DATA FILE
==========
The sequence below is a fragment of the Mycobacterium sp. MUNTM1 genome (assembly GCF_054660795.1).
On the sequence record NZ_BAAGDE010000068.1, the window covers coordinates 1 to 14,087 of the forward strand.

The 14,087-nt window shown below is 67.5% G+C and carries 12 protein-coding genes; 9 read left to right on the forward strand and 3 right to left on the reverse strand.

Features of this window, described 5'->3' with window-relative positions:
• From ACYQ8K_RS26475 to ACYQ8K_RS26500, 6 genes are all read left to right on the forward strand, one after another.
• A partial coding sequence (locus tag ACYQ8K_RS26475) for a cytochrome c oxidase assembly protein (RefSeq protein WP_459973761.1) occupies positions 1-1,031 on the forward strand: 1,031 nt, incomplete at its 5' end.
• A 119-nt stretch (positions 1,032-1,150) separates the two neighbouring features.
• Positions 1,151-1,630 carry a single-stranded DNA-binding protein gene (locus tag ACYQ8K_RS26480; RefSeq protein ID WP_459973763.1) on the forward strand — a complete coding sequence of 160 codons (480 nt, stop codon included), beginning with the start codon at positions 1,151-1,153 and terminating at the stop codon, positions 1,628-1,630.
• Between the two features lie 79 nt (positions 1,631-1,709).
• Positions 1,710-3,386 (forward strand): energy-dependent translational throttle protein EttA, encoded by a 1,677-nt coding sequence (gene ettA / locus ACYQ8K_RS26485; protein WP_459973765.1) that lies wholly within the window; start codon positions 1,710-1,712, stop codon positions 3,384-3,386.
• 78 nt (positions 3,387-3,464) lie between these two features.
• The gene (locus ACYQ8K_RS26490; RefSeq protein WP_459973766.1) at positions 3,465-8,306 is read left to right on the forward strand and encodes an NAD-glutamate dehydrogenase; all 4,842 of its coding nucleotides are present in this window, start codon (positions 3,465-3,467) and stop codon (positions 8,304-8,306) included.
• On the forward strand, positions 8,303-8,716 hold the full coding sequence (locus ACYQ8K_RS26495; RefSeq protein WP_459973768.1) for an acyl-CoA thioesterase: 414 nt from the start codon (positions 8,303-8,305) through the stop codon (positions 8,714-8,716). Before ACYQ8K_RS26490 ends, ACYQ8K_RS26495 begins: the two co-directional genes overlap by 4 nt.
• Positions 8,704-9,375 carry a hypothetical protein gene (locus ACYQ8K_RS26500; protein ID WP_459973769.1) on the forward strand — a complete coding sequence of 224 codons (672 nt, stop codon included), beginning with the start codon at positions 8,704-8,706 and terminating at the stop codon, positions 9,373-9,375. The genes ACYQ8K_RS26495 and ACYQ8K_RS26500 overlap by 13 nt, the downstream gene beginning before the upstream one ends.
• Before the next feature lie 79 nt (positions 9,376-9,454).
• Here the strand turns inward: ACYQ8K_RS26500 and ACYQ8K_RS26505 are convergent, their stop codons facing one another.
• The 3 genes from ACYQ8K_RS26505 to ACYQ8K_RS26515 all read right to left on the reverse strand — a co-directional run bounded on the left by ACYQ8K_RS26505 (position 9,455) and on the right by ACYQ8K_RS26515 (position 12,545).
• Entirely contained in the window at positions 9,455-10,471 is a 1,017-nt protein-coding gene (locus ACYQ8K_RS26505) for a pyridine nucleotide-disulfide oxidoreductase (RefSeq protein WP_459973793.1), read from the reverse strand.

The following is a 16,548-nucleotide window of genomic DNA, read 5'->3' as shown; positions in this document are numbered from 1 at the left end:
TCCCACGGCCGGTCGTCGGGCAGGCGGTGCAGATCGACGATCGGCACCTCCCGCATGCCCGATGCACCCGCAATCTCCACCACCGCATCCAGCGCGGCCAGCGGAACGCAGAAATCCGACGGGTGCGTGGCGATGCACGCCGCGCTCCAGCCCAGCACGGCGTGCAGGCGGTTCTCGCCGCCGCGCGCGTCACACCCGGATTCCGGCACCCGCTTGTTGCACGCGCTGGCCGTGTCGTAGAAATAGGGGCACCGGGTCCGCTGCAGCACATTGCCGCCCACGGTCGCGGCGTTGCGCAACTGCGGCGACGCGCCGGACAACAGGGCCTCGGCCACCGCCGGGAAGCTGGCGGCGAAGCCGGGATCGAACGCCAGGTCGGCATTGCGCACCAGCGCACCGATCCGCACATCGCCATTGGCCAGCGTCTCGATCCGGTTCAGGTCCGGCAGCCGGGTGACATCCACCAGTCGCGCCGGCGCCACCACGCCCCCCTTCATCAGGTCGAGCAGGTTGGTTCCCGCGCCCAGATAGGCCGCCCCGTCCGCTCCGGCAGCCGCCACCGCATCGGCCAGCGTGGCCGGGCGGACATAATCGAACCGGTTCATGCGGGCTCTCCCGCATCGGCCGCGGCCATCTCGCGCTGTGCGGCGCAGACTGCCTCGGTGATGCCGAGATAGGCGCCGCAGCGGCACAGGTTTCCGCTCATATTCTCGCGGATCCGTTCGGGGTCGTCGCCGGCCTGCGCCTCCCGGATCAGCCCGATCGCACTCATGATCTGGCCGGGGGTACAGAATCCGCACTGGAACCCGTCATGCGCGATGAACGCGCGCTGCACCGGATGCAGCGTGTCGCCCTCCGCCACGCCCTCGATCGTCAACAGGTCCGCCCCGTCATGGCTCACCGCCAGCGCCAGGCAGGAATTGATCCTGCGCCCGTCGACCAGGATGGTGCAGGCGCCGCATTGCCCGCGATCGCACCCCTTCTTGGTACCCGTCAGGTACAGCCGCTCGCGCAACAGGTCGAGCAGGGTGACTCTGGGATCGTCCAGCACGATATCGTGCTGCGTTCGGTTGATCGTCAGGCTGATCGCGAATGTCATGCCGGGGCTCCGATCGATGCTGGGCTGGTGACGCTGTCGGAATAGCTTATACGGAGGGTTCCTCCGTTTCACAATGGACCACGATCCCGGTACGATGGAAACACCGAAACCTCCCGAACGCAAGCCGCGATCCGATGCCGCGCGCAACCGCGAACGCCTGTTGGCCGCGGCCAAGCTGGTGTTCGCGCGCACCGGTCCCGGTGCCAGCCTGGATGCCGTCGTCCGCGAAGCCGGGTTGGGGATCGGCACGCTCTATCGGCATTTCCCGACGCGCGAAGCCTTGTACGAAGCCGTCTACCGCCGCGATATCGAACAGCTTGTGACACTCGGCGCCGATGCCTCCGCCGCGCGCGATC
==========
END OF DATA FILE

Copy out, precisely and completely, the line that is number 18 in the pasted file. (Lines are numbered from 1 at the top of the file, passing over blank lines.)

• Entirely contained in the window at positions 9,455-10,471 is a 1,017-nt protein-coding gene (locus ACYQ8K_RS26505) for a pyridine nucleotide-disulfide oxidoreductase (RefSeq protein WP_459973793.1), read from the reverse strand.